Rev Irene Monroe

Philip Seymour Hoffman Kept an LGBTQ Presence in Film

Filed By Rev Irene Monroe | February 07, 2014 4:30 PM | comments

Filed in: Living
Tags: Boogie Nights, Capote, DOMA, Hollywood actors, Philip Seymour Hoffman, sea change, straight allies

philip-seymour-hoffman.jpgPhilip Seymour Hoffman is inarguably one of the finest stage and screen actors of his generation. His dramatic and untimely death due to an apparent accidental heroin overdose leaves his fans not only shocked by how he died -- a hypodermic needle in his arm -- but also leaves us with an insatiable desire for more performances by him.

As a consummate performer, Hoffman's body of work adds up to more than fifty films in an acting career than began in 1991 with the little-known, independently-produced, black-and-white film Triple Bogey on a Par Five Hole. As a character actor Mr. Hoffman portrayed a wide range of eccentric and motley characters from his 2012 Broadway performance of Willy Loman, the protagonist in Arthur Miller's Death of a Salesman -- which won him a third Tony Award nomination for Best Actor in a Play -- to his beginning years in 1992 in small roles in Leap of Faith and Scent of a Woman.

As a thespian who never shied away from challenging or controversial roles, what's not mentioned much or lauded in Mr. Hoffman's repertoire is the many gay-themed roles and movies he did that at times could have been a potential risk to the budding career of a heterosexual male actor. While not known to be publicly out in support of LGBTQ rights like other actors such as Alec Baldwin, Tom Hanks, and Robin Williams, Brian Klonoski writes that Hoffman, in his quiet and unassuming way and through his inimitable style, "brought nuance to LGBT roles throughout his career, elevating their status in popular cinema."

In a 2005 interview with Out Magazine, Hoffman stated,

"When I play somebody gay, I never think of it as "I'm playing a gay character." It's interesting to play all the different aspects of the character. There's something else about the character that's pulling me there that I identify with. With Flawless, it's not that he was gay--I found it more interesting that he thought he was a woman. With Capote, it's the story that he had as an artist. And in Boogie Nights, he was so completely stunted I don't even think he knew his attractions were of a gay nature."

Hoffman played gay characters long before his 2005 biopic Capote that won him the Oscar for Best Actor -- and long before there was any real significant sea change in attitude and acceptance of LGBTQ people as full citizens.

For example, in 1997, Hoffman portrayed Scotty, a gay boom operator in loved with Dirk, a heterosexual cocaine and methamphetamine addict in Boogie Nights Things were not looking too rosy for LGBTQ Americans at that time.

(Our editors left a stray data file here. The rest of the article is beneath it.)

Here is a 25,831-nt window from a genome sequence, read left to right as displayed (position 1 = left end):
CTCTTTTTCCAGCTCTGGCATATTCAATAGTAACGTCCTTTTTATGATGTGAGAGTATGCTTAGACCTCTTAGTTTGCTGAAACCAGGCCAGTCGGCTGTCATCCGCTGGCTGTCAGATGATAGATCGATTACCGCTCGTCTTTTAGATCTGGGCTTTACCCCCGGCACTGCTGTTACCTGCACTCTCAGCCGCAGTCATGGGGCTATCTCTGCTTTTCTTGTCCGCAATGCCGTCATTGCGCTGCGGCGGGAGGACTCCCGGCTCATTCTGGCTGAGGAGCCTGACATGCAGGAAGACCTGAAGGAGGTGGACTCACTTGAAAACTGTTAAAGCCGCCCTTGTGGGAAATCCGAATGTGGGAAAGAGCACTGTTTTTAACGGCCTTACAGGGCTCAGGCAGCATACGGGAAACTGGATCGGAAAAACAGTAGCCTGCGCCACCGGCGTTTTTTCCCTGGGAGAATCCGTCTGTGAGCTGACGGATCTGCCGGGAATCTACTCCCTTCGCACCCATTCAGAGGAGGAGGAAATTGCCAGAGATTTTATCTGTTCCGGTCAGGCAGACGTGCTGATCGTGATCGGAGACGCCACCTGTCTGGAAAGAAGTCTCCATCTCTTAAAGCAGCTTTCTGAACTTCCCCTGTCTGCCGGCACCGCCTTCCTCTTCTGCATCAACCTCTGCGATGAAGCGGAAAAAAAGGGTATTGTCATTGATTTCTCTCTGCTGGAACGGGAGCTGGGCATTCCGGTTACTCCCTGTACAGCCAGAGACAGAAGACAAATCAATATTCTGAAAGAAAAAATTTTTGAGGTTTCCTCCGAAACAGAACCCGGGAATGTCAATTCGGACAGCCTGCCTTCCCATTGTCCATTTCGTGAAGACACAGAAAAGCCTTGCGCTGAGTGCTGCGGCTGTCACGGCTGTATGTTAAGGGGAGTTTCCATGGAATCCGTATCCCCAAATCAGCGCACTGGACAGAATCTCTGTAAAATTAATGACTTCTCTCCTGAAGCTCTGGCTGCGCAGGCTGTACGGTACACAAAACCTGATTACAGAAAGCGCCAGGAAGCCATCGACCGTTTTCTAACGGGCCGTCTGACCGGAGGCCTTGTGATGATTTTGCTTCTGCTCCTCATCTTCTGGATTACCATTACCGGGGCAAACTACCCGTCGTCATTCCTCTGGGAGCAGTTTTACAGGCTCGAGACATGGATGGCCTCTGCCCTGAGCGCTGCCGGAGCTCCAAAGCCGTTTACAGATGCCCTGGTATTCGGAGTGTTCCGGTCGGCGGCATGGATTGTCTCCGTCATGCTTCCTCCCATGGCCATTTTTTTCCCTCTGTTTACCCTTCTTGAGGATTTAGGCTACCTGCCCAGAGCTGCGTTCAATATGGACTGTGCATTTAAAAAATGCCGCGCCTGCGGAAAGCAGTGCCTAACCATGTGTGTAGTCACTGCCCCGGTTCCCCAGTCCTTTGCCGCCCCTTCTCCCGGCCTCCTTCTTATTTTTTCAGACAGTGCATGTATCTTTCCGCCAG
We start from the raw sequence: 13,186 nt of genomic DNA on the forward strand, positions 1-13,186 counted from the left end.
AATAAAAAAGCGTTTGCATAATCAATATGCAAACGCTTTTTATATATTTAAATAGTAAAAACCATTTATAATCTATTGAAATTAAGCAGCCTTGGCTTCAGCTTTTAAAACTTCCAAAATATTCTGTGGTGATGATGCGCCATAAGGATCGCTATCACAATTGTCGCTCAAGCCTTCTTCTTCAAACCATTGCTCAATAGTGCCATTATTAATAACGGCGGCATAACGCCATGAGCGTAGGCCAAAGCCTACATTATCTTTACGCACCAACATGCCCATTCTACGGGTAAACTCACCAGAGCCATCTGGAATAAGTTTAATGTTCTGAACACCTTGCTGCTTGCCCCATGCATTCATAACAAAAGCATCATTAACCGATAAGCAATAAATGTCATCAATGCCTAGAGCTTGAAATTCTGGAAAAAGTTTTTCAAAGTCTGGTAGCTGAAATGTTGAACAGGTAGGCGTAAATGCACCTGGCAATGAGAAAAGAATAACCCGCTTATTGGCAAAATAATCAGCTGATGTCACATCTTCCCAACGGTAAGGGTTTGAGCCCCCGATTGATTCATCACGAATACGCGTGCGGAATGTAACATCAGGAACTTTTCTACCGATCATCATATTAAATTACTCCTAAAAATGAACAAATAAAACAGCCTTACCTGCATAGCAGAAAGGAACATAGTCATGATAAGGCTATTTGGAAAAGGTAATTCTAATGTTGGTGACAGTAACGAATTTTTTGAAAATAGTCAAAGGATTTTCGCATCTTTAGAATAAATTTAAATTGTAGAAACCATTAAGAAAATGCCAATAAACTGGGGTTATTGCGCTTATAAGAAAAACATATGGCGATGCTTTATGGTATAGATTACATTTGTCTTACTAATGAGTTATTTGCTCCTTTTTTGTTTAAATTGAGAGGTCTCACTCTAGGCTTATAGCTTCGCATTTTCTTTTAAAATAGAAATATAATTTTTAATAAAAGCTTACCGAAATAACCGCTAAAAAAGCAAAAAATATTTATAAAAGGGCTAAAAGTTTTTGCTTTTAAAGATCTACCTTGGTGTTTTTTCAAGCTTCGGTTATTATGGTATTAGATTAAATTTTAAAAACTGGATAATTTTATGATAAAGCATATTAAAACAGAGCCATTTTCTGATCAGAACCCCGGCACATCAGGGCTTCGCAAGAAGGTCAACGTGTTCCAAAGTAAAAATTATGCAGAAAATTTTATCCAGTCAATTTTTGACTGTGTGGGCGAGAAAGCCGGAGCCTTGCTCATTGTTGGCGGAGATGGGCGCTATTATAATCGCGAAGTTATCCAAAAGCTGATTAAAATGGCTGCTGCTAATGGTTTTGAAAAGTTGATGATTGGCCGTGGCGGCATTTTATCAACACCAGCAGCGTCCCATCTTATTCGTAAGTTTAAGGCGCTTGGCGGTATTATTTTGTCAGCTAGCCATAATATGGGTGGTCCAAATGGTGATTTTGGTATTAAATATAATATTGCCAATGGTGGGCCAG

Just one year before, in 1996, President Bill Clinton signed into law the Defense of Marriage Act (DOMA), defining marriage for federal purposes as the union between one man and one woman. And while in 1997 the Latin American country of Ecuador had the good sense to decriminalize homosexuality, the U.S. state of Florida's Constitution Review Committee in a 6-2 vote rejected adding LGBTQ identities as protected classes in the state constitution.

President Bush signals to Senator Craig that he's ready to take a "bathroom break"In 1999 when Hoffman portrayed Freddie Miles in The Talented Mr. Ripley and Rusty, a flamboyant diva drag queen, in the film Flawless, there still wasn't much acceptance of or protection for LGBTQ Americans. As a matter of fact, discrimination against us that year, even if intended to be on the down-low, couldn't stay in the closet because of the social stature of one particular person doing it.

An October 1999 issue of the Washington Times reported George W. Bush ensuring his homophobic and religiously conservative base that if elected president he would not "knowingly" appoint any LGBTQ persons as ambassadors or department heads in his administration.

And that same year, in the Texas case of Littleton v. Prange, the Fourth Court of Appeals ruled that a post-operative transgender woman remained legally male, and her marriage to a biological male was invalid.

By 2005, when Hoffman's Capote was all the rage, a sea change had occurred in terms of some LGBTQ civil rights. Massachusetts had already become the first state to legalize same-sex marriages in 2003, and also that year, the U.S. Supreme Court ruled that anti-sodomy laws were unconstitutional. In 2005, the American Psychiatric Association voted at its annual convention to support government-recognized same-sex marriages.

Also that year, the American Medical Association (AMA) president Edward Hill, M.D. surprised everyone by giving a keynote address to the delegates of the Gay and Lesbian Medical Association (GLMA) acknowledging past homophobic and unfair treatment of GLMA members and LGBTQ physicians by the AMA.

Visibility of LGBTQ characters portrayed in various media and art forms assist in many ways our civil rights struggle. In reflecting on Philip Seymour Hoffman's short time with us, he may not have been a public advocate for LGBTQ rights, but I can't help but think that his many gay-themed roles and movies indeed helped our cause.

May he rest in peace.


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